CAMP ATTERBURY, Ind. — More than 6,600 Afghan refugees who began arriving at the Indiana National Guard's Camp Atterbury training post nearly six weeks ago are awaiting resettlement.
Mark Howell, regional spokesman for the federal Transportation Security Administration overseeing Operation Allies Welcome, said more are expected at the post in the coming weeks, but it's unclear how many.
Officials said they're uncertain if refugees will be permanently resettled by early November, as hoped.
Howell said many Afghans are still completing medical and security screening checks. Once cleared, they'll work with nongovernmental organizations to determine housing assignments, sponsor families and work authorizations.
A vaccination campaign for the refugees was completed early this month. Afghans were given vaccinations for measles, mumps, and rubella and varicella (chickenpox).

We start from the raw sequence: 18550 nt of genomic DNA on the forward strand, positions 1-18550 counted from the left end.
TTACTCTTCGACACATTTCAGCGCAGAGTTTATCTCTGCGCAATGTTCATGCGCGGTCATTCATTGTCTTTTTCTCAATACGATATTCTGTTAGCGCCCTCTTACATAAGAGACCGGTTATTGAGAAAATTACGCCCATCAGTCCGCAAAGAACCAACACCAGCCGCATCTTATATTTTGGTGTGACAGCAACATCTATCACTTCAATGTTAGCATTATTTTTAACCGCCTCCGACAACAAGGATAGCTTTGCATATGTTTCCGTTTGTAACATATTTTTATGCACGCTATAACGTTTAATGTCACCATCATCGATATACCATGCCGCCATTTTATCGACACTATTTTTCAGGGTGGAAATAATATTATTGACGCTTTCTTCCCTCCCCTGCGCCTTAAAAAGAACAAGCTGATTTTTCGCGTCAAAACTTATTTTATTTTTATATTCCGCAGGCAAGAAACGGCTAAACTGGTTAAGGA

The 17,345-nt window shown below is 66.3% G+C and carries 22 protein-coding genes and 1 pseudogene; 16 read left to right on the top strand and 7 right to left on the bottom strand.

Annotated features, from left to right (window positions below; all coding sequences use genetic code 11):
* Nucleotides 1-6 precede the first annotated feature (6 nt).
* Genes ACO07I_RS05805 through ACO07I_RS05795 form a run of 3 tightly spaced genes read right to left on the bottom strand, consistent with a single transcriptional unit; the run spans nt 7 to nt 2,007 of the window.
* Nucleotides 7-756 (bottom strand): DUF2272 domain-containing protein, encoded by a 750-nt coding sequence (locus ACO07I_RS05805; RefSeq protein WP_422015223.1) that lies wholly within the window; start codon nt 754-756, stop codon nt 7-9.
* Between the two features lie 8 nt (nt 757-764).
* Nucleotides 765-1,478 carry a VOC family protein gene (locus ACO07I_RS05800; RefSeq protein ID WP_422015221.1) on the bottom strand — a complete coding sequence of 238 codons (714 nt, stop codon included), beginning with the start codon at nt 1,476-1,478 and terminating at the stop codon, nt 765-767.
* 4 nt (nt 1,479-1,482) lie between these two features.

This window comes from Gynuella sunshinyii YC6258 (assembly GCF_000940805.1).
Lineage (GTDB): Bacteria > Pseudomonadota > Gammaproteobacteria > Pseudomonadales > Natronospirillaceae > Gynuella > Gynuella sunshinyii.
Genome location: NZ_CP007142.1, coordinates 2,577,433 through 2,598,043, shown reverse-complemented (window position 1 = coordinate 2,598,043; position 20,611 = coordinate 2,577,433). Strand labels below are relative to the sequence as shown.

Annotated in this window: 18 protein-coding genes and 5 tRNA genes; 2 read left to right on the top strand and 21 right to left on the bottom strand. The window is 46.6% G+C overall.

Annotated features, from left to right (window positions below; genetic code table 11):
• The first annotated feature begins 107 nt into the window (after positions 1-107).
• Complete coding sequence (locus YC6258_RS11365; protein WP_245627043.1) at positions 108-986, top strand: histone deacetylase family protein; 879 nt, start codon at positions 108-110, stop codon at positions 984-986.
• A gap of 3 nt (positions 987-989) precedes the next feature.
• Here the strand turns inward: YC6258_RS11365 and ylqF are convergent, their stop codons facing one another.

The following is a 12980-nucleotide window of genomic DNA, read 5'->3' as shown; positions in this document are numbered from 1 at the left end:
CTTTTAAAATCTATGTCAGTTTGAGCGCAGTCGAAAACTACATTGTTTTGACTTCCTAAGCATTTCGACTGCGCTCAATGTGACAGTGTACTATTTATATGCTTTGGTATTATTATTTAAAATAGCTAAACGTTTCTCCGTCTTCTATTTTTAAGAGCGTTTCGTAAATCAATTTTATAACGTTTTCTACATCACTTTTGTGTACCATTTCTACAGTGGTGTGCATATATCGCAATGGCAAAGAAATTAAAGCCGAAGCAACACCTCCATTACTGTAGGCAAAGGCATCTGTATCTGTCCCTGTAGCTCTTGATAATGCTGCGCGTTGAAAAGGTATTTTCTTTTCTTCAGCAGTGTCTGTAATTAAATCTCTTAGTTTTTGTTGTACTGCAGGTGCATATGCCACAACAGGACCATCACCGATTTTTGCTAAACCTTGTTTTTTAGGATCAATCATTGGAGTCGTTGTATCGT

Arriving Afghans were required to get vaccinations for measles, COVID-19, and other diseases as a condition of their humanitarian parole.
"The ultimate goal of Operation Allies Welcome is to successfully resettle vulnerable Afghans into local communities while prioritizing national security and public health," said Robert Fenton, senior response official for Operation Allies Welcome. "The success of this vaccination campaign demonstrates our commitment to the public health of Afghan nationals, the personnel assisting this mission, and the American public."
Camp Atterbury is one of eight installations in the U.S. that the Department of Defense is using for Afghan special immigrant visa applicants, their families, and other Afghan personnel.